SEATTLE — Steve Sarkisian speaks of the Nebraska defense as if it belongs in the Smithsonian.
The University of Washington’s head football coach marvels at the way the Cornhuskers can flawlessly use seven defensive backs on the field together. He gushes about the defensive linemen’s ability to play two-gap defense like professionals. Sarkisian calls coach Bo Pelini’s squad “a top-five well-coached team in America.”
“Defensively,” Sarkisian added during his Monday press conference, “this is as sound a defense as I have seen in 10 years — playing against really good teams.”
And if you think that’s all just coach-speak, you haven’t seen the Nebraska defense play football.
Sarkisian is hardly alone in his praise of the Cornhuskers’ D. Nebraska, which ranked second in the country in points allowed last year and is 24th two games into the 2010 season, has been converting the masses since Pelini arrived three years ago. The 42-year-old former defensive coordinator in the National Football League and at several big-time college programs returned to one of his former stops in 2008 and has the program back among the country’s elite.
And a big reason is the Big Red defense.
“It’s a great challenge,” UW receiver Devin Aguilar said. “It’s actually exciting. We’re getting ready to play the best. We get to show what we have.”
Coming off an offensive explosion that saw them score 27 points in a matter of less than 24 minutes against Syracuse last Saturday, the Huskies are trying to figure out a way to move the ball against a defense that had seven sacks and five interceptions in its last outing — a 38-17 win over Idaho that included two interception-returns for touchdowns.
“They’re very physical,” UW offensive coordinator Doug Nussmeier said, continuing the never-ending stream of praise from the Huskies’ coaching staff. “They’ve got a great pressure package. They’ve got great coaches. They do an outstanding job.”
The key to the system starts up front, where the defensive linemen play a two-gap system that’s common among NFL teams but somewhat rare at the college level. Even after losing All-America defensive tackle Ndamukong Suh to the NFL draft, the Cornhuskers still have one of the more formidable D-lines in the country. Six-foot-6 interior lineman Jared Crick leads the unit, while cornerback Prince Amukamera owns the biggest name on the Nebraska secondary.
“They ask their D-linemen to do a lot,” UW’s Aguilar said. “That’s why they can play so many defensive backs.”
Sarkisian is particularly impressed with the way the Cornhuskers can use multiple defensive backs yet still get solid containment in the run game.
“You’d like to think you have better odds of running the football,” Sarkisian said, “but they hold up pretty well.”
Arizona coach Mike Stoops, whose team failed to score a single point in a 33-0 tail-kicking at the hands of Nebraska at last season’s Holiday Bowl, knows as well as anyone how disruptive the Cornhuskers’ defense can be. Stoops was impressed with the way Nebraska’s defense was able to use extra defensive backs without losing much when an offense tries to surprise them with a running play.
“They’re good at stopping the run with one less guy” in the box, Stoops said this week, “and that allows them to do a lot of things. They’re unique in their ability to be that good up front.”
When the Cornhuskers do to their nickel, dime and beyond coverages, it makes things even more difficult for an opponent to find a rhythm in the passing game.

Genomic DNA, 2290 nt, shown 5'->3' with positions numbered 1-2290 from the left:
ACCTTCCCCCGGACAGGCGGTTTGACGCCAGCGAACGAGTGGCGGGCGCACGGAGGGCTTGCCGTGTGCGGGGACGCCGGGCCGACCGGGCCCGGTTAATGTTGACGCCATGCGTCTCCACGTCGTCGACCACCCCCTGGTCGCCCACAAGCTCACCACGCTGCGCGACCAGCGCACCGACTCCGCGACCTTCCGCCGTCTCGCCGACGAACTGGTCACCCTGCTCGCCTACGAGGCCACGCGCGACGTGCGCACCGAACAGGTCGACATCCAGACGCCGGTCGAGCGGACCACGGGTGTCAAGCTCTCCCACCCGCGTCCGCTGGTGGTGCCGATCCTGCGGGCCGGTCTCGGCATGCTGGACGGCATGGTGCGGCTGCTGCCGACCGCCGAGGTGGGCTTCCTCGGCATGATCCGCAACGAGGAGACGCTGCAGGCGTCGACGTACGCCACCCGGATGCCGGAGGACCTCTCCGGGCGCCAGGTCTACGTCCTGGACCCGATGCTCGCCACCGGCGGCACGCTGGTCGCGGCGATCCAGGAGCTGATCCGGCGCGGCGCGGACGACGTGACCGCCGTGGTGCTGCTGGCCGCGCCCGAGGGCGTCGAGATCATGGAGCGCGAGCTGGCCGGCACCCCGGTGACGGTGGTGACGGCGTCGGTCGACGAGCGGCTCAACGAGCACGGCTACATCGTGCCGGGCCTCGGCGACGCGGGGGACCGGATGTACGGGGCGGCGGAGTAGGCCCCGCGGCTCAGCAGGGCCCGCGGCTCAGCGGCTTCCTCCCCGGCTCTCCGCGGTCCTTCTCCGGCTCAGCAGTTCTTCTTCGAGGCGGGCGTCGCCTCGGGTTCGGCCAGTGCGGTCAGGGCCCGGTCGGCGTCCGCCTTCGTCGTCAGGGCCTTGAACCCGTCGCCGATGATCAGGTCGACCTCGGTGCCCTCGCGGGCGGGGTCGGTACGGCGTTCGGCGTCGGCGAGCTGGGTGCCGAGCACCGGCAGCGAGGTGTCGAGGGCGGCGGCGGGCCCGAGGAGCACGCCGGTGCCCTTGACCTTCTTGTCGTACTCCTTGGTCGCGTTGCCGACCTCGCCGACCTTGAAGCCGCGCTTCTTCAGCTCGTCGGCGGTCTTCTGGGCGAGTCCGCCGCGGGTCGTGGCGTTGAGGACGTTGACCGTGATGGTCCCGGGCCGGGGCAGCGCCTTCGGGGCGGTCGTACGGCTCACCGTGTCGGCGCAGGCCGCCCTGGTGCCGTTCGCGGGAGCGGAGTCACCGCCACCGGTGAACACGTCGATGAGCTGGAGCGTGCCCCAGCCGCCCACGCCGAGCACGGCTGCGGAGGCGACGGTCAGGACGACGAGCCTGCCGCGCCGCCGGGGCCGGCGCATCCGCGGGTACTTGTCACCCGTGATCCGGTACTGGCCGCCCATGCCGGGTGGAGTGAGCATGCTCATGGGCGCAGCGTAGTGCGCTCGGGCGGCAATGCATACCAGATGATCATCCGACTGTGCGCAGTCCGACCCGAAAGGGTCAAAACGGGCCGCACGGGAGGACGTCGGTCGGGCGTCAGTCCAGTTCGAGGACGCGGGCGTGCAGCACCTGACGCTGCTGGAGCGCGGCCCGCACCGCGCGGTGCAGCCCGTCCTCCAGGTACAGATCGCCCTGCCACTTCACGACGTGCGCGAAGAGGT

“There’s not a lot of error, not a lot of room to throw balls,” Sarkisian said. “So there’s a real onus on the quarterback to know what coverage it is and anticipate throws and be accurate.”
Senior quarterback Jake Locker knows this will be one of his biggest challenges to date.
“They are a really, really good football team,” he said this week. “Discipline, well-coached, fast, try to capitalize on your mistakes. So it will be important that we try to minimize our mistakes and play as fast and as physical as they do.”
Nebraska’s defensive players don’t seem to be as in awe of Locker. Senior safety Rickey Thenarse told the media this week that the Cornhuskers won’t be intimidated by the big-name passer from UW.
“We don’t want to put him on no pedestal,” Thenarse told The Associated Press this week. “We want to go out and prove that we can take down a good quarterback with our defense. We’re a pretty confident group. We’ll just see on Saturday.”
What the Huskies will see on Saturday may well be the deepest, most sound and downright dangerous defense they’ll face all season.
“They’ll be a big challenge for us,” Nussmeier said. “… We’ve got to prepare very well mentally, we’ve got to be ready to come out of the gates, and we’ve got to play fast.”
The Huskies continued to use their new-look offensive line at Wednesday’s practice, but afterward Sarkisian was mum about whether it would be featured at the start of Saturday’s game. The past two days have seen freshman Erik Kohler get all the snaps at left guard, senior Ryan Tolar moved over to right guard and senior Gregory Christine working with the second team. … Running back Chris Polk returned to practice Wednesday after sitting out the previous two days. Sarkisian said he was given the days off to preserve his body through the season. … Reserve linebacker Victor Burnett (concussion) could be in jeopardy of missing Saturday’s game, while Sarkisian said running back Johri Fogerson (hip) is “doubtful.” … Wide receiver Cody Bruns has been working as the backup punter this week, and he showed an impressive leg during Wednesday’s practice. “He functions,” Sarkisian said. “The good thing is, when he’s back there, we’ve got a variety of things we can do. So he adds a lot of versatility when he’s back there.” Junior walk-on Kiel Rasp has taken over as punter since senior Will Mahan suffered a season-ending knee injury at practice last week.